University Data has revealed that as many as 1 in 9 postgraduate students leave their courses incomplete.
35 per cent of postgraduate students in the Physics department and 32 per cent of Chemistry postgraduates failed to complete their course last academic year.
No department managed to pass all its postgraduate students.
The Graduate Students’ Association (GSA) is currently without an Academic Affairs Officer, as the incumbent Taha Rajab, has resigned, along with Tuyuan Cheng, Finance and Community Officer.
Ted Brown, Chair of Council for the GSA, said, “Postgraduate completion rate is certainly an issue the University needs to look into. ..Some students may simply be unable to live up to the academic standard the University demands. The allure of the job market in the face of rising costs is certainly a factor…All in all it’s a complex and difficult issue facing universities across the country, and one that won’t disappear any time soon. ”
Graeme Osborn, YUSU academic officer, said, “We need comprehensive research into this issue to understand the reasons for students leaving their course so that we can give them the best possible chance of completion.”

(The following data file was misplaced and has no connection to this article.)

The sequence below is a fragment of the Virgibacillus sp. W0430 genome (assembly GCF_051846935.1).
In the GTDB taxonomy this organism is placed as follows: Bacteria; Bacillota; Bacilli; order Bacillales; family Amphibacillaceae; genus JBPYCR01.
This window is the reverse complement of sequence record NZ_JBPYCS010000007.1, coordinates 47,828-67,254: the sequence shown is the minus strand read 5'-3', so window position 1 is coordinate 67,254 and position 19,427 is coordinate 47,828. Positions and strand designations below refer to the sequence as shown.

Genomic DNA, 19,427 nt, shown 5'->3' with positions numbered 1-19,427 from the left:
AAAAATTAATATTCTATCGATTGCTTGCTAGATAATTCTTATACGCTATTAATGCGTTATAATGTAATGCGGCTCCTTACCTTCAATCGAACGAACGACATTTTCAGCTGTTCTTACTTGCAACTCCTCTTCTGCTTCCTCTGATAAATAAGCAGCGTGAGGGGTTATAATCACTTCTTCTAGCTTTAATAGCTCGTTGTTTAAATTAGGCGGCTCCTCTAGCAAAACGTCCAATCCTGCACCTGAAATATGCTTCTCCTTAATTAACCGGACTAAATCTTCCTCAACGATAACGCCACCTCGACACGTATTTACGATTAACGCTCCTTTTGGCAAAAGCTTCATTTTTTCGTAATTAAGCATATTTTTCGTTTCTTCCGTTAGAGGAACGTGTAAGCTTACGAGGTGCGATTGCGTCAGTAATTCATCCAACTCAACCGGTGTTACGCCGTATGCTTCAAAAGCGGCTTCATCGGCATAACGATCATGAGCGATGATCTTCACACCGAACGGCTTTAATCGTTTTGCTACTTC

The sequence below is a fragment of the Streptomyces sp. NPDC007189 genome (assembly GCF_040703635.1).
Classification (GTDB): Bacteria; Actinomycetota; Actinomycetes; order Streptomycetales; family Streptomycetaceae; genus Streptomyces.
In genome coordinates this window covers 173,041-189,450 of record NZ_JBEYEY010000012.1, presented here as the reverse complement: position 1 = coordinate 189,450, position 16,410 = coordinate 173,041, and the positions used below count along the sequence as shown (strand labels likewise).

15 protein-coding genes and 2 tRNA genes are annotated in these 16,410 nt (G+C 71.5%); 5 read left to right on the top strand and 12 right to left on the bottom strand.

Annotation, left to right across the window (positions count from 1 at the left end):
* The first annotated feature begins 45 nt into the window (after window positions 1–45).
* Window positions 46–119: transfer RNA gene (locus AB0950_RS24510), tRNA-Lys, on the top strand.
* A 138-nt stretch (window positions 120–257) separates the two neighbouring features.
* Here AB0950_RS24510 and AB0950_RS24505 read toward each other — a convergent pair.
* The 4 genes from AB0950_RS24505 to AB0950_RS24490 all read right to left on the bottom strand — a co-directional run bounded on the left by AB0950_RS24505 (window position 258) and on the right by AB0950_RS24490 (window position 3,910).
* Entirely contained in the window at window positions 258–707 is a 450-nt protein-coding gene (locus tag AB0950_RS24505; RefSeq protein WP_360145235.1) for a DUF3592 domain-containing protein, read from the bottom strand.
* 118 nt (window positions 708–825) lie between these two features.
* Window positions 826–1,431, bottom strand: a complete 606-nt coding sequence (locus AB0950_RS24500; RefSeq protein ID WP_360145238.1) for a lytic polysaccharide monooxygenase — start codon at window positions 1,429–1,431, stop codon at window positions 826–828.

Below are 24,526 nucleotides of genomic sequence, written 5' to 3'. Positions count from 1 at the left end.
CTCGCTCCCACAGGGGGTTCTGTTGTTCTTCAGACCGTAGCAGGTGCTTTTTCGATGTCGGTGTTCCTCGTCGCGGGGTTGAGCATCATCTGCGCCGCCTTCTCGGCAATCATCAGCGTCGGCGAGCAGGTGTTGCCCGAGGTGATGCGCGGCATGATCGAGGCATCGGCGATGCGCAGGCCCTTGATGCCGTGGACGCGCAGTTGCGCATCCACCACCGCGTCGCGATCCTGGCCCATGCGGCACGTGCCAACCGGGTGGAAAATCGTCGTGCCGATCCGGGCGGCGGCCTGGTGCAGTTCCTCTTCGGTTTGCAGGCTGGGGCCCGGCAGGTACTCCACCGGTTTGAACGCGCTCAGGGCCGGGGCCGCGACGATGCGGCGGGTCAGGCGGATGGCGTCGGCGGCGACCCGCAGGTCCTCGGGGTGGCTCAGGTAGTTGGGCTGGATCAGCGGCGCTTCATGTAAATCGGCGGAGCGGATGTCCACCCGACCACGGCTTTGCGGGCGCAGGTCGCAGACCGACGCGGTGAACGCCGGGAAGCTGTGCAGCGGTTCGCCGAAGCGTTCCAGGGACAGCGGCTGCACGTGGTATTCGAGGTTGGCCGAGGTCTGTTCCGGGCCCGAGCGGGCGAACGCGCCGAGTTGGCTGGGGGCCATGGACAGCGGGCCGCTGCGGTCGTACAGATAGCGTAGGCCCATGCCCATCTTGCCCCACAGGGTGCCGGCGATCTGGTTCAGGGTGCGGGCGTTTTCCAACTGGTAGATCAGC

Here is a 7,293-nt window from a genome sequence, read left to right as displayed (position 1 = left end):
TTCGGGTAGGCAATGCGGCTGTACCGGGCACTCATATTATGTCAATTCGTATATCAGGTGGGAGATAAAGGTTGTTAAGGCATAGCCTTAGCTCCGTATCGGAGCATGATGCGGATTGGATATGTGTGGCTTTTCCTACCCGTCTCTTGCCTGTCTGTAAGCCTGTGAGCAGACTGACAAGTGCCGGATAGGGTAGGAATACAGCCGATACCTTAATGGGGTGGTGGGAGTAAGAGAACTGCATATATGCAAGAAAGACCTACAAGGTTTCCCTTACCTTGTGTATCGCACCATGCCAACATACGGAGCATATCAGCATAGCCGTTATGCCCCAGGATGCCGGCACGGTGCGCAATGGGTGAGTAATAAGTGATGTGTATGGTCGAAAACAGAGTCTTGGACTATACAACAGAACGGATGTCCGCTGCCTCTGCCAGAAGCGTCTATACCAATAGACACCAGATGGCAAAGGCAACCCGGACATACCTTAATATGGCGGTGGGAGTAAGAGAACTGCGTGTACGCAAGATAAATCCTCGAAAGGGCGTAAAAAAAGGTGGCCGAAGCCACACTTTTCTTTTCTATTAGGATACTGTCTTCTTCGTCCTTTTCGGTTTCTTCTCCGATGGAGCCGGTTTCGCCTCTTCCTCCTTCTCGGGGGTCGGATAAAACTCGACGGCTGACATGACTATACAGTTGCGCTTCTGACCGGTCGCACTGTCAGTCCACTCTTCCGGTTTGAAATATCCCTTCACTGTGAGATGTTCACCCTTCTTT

Of the 2063 postgraduates last year, 285 did not complete their course. The figures include drop-outs, as well as failures due to low grades.
However, the undergraduate completion rate is higher in every single department, with 18 out of 25 of them achieving 100 per cent undergraduate pass rates, and the remaining seven hitting either 98 or 99 per cent. Less than 0.5 per cent of undergraduates left their courses incomplete. Postgraduate course fees can reach up to £9000 each year, but unlike undergraduate degrees, most are not covered by a low cost loan. Rising accommodation and food prices in York compound the financial pressure on postgraduate students.
Kallum Taylor, YUSU President, said, “Quite simply, more needs to be done for postgraduates in the way of immediate support for their retention and peace of mind whilst studying. The figures for York are concerning.”
“Of course there’ll no doubt be all kinds of individual circumstances aiding these figures, however, lack of support for PGs has been running disturbingly high on the agenda for too long now, across the whole nation.”
Meanwhile, 3 in 10 Health Sciences postgraduates fail to complete their course, and half of all postgraduate courses have completion rates below 90 per cent. Last year, the completion rate was almost 13 percentage points lower for postgraduates.
The worst three departments for postgraduate course completion rate were Physics, Chemistry, and Health Sciences. The top three were Philosophy, Politics, and Economics, History, and Theatre, Film, and Television.
The Physics postgraduate completion rate was a considerable 33 percentage points lower than its undergraduate equivalent, with Chemistry almost as bad at 32 points below the undergraduates.